Braves' Top 5 center fielders: Bowman's take

May 5th, 2020

No one loves a good debate quite like baseball fans, and with that in mind, we asked each of our beat reporters to rank the top five players by position in the history of their franchise, based on their career while playing for that club. These rankings are for fun and debate purposes only … if you don’t agree with the order, participate in the Twitter poll to vote for your favorite at this position.

Braves All-Time Team: C | 1B | 2B | 3B | SS | LF

Here is Mark Bowman’s ranking of the top 5 center fielders in Braves history. Next week: Right fielders.

1. Andruw Jones, 1996-2007
Key fact: Stands with Roberto Clemente, Willie Mays and Ichiro Suzuki as the only outfielders to win 10 consecutive Gold Glove Awards

The 60.9 bWAR (Baseball Reference’s WAR model) produced during his 11 full seasons (1997-2007) with Atlanta ranked third in the Majors, trailing only Alex Rodriguez (85.7) and Barry Bonds (79.2). Chipper Jones was fourth at 58.9.

Within this span, the Braves center fielder led all Major Leaguers with a 26.7 Defensive bWAR. Hall of Fame catcher Ivan Rodriguez ranked second with 16.5. The next closest outfielder was Mike Cameron (9.6).

Along with establishing himself as one of the greatest defensive outfielders baseball has ever seen during his time with Atlanta, Jones became one of the best power hitters in Braves history. He ranks fourth in franchise history with 368 homers, and he set the club’s single-season record with 51 homers in 2005.

2. Dale Murphy, 1976-90
Key fact: Only Braves player to win two MVP Awards

Brought up as a catcher, became Atlanta’s primary center fielder in 1980, and he won the first of two consecutive National League MVP Awards two years later. Known as one of the premier sluggers of his era, he also won five straight Gold Glove Awards from 1982-86. The Braves moved him to right field in 1987.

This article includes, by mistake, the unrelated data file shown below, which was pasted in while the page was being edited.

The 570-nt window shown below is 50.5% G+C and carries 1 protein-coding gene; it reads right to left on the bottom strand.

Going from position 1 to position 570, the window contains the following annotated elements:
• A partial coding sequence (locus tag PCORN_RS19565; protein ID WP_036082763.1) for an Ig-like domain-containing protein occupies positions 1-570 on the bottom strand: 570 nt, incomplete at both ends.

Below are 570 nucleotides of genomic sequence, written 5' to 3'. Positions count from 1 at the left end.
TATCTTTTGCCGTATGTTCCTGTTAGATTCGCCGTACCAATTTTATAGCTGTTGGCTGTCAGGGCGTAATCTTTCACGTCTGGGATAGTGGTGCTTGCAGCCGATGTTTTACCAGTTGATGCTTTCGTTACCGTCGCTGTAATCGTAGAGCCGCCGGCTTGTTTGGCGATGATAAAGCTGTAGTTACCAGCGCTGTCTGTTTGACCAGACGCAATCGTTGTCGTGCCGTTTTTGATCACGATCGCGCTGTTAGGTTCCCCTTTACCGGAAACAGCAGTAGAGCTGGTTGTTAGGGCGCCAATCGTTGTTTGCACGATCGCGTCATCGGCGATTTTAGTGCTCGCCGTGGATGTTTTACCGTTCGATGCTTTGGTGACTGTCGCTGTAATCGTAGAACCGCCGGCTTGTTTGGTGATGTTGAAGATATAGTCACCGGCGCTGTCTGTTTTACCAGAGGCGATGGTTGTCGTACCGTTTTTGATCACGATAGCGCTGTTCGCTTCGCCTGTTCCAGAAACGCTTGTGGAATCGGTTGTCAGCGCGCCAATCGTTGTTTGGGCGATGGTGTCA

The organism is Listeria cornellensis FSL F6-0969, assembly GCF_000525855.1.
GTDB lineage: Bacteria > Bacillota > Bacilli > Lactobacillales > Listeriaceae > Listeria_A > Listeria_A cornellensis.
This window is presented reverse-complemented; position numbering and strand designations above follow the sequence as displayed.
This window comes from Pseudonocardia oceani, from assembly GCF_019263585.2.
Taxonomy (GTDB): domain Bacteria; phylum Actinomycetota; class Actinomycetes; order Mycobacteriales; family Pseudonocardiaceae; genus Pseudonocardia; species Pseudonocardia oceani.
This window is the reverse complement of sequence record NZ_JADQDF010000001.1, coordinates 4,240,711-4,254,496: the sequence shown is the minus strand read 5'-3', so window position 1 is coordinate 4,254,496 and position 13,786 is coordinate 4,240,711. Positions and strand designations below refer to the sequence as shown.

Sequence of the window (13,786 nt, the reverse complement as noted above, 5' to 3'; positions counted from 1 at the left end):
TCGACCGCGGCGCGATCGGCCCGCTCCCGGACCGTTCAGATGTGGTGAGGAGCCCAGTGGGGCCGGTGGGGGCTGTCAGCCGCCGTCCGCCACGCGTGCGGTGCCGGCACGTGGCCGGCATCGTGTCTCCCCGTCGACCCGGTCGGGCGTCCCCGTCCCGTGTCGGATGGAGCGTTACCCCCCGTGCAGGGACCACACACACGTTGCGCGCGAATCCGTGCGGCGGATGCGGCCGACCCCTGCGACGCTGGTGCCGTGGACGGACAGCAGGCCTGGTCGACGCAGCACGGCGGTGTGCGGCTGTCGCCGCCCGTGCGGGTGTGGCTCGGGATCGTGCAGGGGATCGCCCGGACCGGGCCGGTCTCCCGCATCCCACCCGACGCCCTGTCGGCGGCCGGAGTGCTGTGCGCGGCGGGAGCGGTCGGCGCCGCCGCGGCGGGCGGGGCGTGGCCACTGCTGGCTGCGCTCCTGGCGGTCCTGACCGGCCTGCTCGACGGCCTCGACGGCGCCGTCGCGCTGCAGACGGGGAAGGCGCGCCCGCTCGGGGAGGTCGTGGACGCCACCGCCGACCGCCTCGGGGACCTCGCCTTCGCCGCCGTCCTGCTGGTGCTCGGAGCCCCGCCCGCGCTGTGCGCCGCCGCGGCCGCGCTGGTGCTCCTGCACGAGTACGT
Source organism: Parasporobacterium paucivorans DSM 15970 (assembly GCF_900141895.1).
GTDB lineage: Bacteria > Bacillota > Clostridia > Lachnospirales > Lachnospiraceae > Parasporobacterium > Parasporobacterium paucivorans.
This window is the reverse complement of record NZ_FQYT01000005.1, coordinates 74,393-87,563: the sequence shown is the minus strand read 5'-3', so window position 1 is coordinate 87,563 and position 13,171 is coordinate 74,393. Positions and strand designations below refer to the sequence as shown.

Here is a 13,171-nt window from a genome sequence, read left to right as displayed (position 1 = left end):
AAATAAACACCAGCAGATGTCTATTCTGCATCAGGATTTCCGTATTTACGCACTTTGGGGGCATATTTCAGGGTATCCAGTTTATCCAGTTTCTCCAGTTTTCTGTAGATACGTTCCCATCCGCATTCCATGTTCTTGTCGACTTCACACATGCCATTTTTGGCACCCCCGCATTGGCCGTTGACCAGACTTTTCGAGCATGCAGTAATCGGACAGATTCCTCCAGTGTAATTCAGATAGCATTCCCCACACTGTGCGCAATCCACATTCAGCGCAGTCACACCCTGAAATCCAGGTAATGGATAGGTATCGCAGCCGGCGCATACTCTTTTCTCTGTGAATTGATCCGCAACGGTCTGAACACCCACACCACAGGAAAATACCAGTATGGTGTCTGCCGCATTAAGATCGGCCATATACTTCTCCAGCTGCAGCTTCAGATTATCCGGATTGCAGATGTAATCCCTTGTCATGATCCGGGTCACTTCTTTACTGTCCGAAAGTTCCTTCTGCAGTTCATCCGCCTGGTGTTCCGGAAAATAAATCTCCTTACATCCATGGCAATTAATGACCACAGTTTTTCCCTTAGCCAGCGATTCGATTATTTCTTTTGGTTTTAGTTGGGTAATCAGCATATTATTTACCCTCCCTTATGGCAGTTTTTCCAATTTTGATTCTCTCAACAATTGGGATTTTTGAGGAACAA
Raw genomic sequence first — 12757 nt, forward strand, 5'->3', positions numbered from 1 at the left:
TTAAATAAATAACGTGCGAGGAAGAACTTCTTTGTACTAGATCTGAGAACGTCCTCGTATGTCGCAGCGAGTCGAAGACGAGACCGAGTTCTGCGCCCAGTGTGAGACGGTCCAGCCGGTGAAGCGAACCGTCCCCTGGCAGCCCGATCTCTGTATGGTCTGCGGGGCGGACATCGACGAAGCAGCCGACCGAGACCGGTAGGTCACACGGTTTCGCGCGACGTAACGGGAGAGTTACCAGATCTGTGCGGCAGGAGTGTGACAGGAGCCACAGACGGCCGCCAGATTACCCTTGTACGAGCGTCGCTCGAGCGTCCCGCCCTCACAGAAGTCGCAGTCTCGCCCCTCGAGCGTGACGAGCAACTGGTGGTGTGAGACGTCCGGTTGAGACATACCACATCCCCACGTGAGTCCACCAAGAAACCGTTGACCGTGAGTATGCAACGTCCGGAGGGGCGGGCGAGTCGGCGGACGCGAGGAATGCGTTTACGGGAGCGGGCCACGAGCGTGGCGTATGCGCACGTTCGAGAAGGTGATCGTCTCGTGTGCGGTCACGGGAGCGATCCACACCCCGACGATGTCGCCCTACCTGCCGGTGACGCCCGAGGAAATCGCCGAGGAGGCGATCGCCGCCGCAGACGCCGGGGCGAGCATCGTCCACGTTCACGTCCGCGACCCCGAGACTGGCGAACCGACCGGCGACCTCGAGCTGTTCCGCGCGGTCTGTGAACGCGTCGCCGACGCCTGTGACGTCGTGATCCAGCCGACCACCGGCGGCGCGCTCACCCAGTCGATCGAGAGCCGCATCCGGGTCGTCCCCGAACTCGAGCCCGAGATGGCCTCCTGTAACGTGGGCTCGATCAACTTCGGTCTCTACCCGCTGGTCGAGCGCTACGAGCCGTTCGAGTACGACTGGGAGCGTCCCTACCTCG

While serving as Atlanta’s center fielder from 1980-86, Murphy ranked first among all outfielders in home runs (220) and bWAR (34.7). The only player to hit more homers during this seven-season stretch was Mike Schmidt (260).

3. Wally Berger, 1930-37
Key fact: Served as the NL’s starting center fielder in the first All-Star Game (1933)

One of the premier power hitters of his era, Wally Berger set a rookie record when he hit 38 homers in 1930. This record stood 57 years, until Mark McGwire broke it with 49 in 1987. But no NL rookie surpassed this mark until 2017 (Cody Bellinger, 39).

A shoulder injury in 1936 ended Berger’s days with the Boston Braves and soured what seemingly was the makings of a Hall of Fame career. Even though his ascent was cut short, he still ranks third among center fielders in club history with a 36.9 bWAR.

Wally Berger (right) gives a few tips to teammate Vincent DiMaggio, brother of Joe, in 1937.AP

4. Ender Inciarte, 2016-present
Key fact: Won three consecutive Gold Glove Awards from 2016-18

Along with earning a Gold Glove in each of his first three seasons with Atlanta, produced a 200-hit season in 2017, the club’s first since 1996. He led all NL outfielders with 20 Outs Above Average in 2017 and ranked second with 19 OAA in 2018.

Inciarte’s 10.6 bWAR ranks fifth among the modern-era Braves who have played as a center fielder in at least 80 percent of their games with the club.

5. Bill Bruton, 1953-60
Key fact: Hit a 10th-inning walk-off homer in the first home game for the Milwaukee Braves

Bill Bruton led the Majors in stolen bases during each of his first three seasons, and he helped the Braves win consecutive NL pennants in 1957 and '58. His 18.0 bWAR over eight seasons with Milwaukee ranks third among modern-era Braves who have played as a center fielder for at least 80 percent of their games with the club.

Honorable mentions
Before the 2019 Billy Hamilton, the Braves had a Billy Hamilton, who capped his 14-season Hall of Fame career by playing with the Boston club from 1896-1901 … solidified the defense and the top of the lineup with his arrival before the start of the 1995 championship season … Multiple leg ailments limited on the bases. But he did hit .333 with a .409 on-base percentage during his one season (1997) in Atlanta.